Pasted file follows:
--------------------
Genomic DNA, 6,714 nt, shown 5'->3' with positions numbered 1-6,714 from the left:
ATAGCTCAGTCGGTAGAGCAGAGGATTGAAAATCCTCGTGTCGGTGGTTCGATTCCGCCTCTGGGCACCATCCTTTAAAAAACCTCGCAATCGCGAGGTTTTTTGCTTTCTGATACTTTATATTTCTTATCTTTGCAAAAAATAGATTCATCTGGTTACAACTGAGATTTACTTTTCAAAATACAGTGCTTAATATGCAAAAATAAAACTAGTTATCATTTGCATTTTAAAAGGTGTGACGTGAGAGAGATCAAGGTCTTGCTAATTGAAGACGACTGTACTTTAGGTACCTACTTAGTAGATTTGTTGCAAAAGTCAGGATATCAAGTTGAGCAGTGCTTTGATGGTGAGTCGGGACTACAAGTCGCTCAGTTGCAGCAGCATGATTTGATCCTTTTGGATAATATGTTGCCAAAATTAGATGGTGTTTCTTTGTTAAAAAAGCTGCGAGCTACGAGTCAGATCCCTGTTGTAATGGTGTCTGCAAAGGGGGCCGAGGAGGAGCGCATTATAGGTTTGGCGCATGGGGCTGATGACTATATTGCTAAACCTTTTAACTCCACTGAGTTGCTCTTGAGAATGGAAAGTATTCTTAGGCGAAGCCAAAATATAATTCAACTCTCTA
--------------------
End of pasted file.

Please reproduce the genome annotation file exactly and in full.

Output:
Genomic DNA, 6,714 nt, shown 5'->3' with positions numbered 1-6,714 from the left:
ATAGCTCAGTCGGTAGAGCAGAGGATTGAAAATCCTCGTGTCGGTGGTTCGATTCCGCCTCTGGGCACCATCCTTTAAAAAACCTCGCAATCGCGAGGTTTTTTGCTTTCTGATACTTTATATTTCTTATCTTTGCAAAAAATAGATTCATCTGGTTACAACTGAGATTTACTTTTCAAAATACAGTGCTTAATATGCAAAAATAAAACTAGTTATCATTTGCATTTTAAAAGGTGTGACGTGAGAGAGATCAAGGTCTTGCTAATTGAAGACGACTGTACTTTAGGTACCTACTTAGTAGATTTGTTGCAAAAGTCAGGATATCAAGTTGAGCAGTGCTTTGATGGTGAGTCGGGACTACAAGTCGCTCAGTTGCAGCAGCATGATTTGATCCTTTTGGATAATATGTTGCCAAAATTAGATGGTGTTTCTTTGTTAAAAAAGCTGCGAGCTACGAGTCAGATCCCTGTTGTAATGGTGTCTGCAAAGGGGGCCGAGGAGGAGCGCATTATAGGTTTGGCGCATGGGGCTGATGACTATATTGCTAAACCTTTTAACTCCACTGAGTTGCTCTTGAGAATGGAAAGTATTCTTAGGCGAAGCCAAAATATAATTCAACTCTCTA